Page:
I've just read "Evidence! Citation and Analysis for the Family Historian" by Elizabeth Shown Mills. She talks about two formats for genealogical sources: a citation format and a bibliographic format. The citation format generally goes from most-specific to least-specific (e.g., "Registre des Mariages 1 (original volume), unpaginated, arranged by date, St. John the Baptist Catholic Church, Cloutierville (Natchitoches Parish), Louisiana."). Just to be clear, counties in Louisiana are called parishes, and parish in the preceding example refers to the county-level locality, not the church. The bibliographic format seems to follow a "who, what, where" approach, and goes from least-specific to most specific (e.g., "Louisiana. Natchitoches Parish. St. John the Baptist Catholic Church, Cloutierville. Marriage Registers").

  • The "who" part identifies the creator of the record: an individual (in "surname, given name(s)" format), or an agency. If the agency is not globally unique, it is preceded by the jurisdiction it covers, from the highest-level locality to the lowest-level (e.g., "Louisiana. Natchitoches Parish. St. John the Baptist Catholic Church, Cloutierville.")
  • The "what" part identifies the record: the title of a specific work, or the type of record with an optional date range (e.g., "Marriage Registers"). Information about the type of media (e.g., cd-rom, microfilm) and/or location may be included after the title (e.g., film number, roll number).
  • The "where" part identifies where someone can locate the record, if this is different from the creating agency. For published works it is the publisher (in "publisher location: publisher name, publication year" format). For other works it may be "repsitory name, repository location".
By the way, I've added this information to Tim's comments on WeRelate talk:Source page titles. where hopefully we can get a more general discussion going over time.--Dallan 12:27, 2 January 2007 (MST)

Given this information on how to cite sources, if "Church of Scotland" is the authoring agency and also the repository where the original records can be found, then "Church of Scotland, Old Parish Registers, Parish of Birse (1760-1854)" works for me as well. If the records are considered authored by the parish and the parish holds the originals, then maybe the title should be something like "Scotland. Aberdeen. Church of Scotland, Birse Parish. Old Parish Registers (1760-1854)" or "Church of Scotland, Parish of Birse. Old Parish Registers (1760-1854)".--Dallan 12:00, 2 January 2007 (MST)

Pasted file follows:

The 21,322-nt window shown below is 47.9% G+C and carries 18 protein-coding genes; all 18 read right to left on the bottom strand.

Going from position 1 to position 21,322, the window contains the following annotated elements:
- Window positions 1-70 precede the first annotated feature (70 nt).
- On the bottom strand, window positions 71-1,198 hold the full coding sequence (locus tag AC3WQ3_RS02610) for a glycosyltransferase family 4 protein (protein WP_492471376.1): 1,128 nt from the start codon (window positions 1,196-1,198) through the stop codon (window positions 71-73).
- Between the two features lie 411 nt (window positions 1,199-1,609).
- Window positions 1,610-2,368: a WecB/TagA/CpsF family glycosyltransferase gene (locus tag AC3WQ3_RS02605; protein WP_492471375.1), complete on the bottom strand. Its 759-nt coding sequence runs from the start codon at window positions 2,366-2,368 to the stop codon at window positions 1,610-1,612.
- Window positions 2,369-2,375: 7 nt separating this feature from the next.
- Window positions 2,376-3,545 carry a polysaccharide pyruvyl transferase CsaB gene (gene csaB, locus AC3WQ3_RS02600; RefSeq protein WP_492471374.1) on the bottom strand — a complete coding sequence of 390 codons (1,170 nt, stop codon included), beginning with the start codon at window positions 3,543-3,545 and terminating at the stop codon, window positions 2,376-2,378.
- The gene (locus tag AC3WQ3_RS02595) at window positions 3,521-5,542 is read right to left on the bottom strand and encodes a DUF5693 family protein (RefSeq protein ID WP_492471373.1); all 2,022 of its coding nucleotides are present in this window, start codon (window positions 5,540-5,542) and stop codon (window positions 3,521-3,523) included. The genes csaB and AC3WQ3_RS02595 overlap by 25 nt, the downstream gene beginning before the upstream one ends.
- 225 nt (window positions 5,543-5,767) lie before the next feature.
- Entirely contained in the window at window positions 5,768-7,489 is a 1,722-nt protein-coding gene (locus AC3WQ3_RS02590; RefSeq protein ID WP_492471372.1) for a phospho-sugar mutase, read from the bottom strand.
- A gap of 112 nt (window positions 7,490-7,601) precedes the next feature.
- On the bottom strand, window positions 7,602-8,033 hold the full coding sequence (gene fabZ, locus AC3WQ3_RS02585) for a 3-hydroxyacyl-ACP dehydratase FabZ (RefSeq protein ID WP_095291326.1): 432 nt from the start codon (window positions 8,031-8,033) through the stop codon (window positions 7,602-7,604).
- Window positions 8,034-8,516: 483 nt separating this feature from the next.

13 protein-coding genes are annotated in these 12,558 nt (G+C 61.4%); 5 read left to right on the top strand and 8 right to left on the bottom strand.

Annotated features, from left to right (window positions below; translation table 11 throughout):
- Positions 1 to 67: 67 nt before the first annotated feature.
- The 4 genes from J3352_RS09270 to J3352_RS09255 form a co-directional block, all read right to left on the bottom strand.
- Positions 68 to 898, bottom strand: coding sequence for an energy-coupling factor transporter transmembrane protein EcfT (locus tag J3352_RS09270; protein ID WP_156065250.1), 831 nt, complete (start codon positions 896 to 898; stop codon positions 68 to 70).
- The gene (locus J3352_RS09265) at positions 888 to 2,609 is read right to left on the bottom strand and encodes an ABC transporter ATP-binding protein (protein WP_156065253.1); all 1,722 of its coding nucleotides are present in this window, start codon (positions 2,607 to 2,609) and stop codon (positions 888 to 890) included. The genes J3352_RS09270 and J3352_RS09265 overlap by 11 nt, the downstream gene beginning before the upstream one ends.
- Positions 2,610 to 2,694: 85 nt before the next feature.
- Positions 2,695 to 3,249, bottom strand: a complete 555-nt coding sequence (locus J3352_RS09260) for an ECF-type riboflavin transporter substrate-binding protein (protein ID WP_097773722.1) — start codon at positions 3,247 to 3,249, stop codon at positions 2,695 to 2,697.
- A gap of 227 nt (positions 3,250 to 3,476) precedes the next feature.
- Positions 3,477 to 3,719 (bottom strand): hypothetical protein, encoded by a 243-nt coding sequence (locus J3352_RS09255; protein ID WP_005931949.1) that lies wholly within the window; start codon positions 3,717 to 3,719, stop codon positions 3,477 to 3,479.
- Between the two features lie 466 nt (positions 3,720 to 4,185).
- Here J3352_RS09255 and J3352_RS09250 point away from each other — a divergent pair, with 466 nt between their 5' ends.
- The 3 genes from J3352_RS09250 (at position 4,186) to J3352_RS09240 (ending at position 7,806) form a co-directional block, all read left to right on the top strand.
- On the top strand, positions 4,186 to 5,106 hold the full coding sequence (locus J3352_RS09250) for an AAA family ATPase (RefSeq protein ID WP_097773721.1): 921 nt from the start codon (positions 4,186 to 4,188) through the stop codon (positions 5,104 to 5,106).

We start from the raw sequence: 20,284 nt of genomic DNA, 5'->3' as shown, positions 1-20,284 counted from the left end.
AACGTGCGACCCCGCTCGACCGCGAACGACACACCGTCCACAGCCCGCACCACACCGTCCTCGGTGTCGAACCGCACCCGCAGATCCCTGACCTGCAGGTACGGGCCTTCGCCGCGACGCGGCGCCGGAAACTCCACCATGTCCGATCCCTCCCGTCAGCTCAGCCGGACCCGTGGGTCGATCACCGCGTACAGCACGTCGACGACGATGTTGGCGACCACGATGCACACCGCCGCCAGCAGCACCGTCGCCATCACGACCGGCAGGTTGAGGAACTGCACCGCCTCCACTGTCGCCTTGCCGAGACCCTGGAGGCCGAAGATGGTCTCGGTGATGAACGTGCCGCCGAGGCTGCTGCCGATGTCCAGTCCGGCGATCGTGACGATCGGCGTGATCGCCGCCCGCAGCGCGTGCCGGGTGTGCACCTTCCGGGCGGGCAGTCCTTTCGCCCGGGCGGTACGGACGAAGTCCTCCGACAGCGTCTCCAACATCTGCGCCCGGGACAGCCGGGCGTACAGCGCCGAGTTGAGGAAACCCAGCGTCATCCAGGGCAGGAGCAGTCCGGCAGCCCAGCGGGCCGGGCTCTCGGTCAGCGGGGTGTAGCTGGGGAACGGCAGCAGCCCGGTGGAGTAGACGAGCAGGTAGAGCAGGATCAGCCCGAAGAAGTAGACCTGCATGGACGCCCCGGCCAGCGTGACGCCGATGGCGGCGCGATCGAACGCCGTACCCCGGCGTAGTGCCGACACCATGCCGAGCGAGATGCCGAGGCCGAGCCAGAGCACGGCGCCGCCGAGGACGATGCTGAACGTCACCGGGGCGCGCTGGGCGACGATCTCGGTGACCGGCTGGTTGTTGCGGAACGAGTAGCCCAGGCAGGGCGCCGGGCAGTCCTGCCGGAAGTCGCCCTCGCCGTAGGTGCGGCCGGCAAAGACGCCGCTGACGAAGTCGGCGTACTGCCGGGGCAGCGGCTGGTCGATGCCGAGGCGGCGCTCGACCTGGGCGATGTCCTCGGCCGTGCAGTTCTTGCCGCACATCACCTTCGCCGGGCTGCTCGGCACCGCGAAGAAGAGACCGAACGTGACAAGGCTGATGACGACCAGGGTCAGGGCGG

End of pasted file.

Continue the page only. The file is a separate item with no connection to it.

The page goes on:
Programming comments

A clarification: for places the autocomplete is trigged when you enter a comma, but for sources the autocomplete is triggered after you have entered a few characters after the "Source:" or "MySource:" prefix and pause awhile (the pause is shorter when you've entered a space, comma or forward-slash(/)).

If you will rename the sources, I'll be happy to write a program to update your existing pages! :-).--Dallan 16:10, 20 December 2006 (MST)

Dallan, Would it be possible to create "alternate names" for sources like the ones used for places? It would be a lot easier on my not-so-old but arthritic fingers if I only had to enter "OPR, Birse" instead of "Church of Scotland, Old Parish Registers, Parish of Birse (1760-1854)" every time I entered a source. --Lauren 09:16, 21 December 2006 (MST)
What about the following? What if you created a "Source:OPR, Birse" page that included only "#redirect [[Source:Church of Scotland, Old Parish Registers, Parish of Birse (1760-1854)]]" in the text field. This causes the "Source:OPR, Birse" page to be a redirect to the "Source:Church of Scotland, Old Parish Registers, Parish of Birse (1760-1854)" page. Then "Source:OPR, Birse" will show up in the autocomplete drop-down. If you select it, when you save the person/family page the system will check your sources to see if they're redirects and if so, will replace them with the titles that they redirect to. So your "Source:OPR, Birse" would be replaced with "Source:Church of Scotland, Old Parish Registers, Parish of Birse (1760-1854)" when you save the page.--Dallan 13:03, 21 December 2006 (MST)

That was my first thought, but then I remembered the "alternate names" for places, so I wasn't sure which method would be best. I'll go ahead and set up the redirects. My fingers thank you! --Lauren 13:46, 21 December 2006 (MST)
No problem. I'm going to take next Monday and Tuesday off, so I'll add this Wednesday or Thursday.--Dallan 10:54, 23 December 2006 (MST)
I made the change. From now on if you save a person or family page that has a "Source:redirected source title" as a source, the system will change it to the title that the source redirects to.--Dallan 18:57, 28 December 2006 (MST)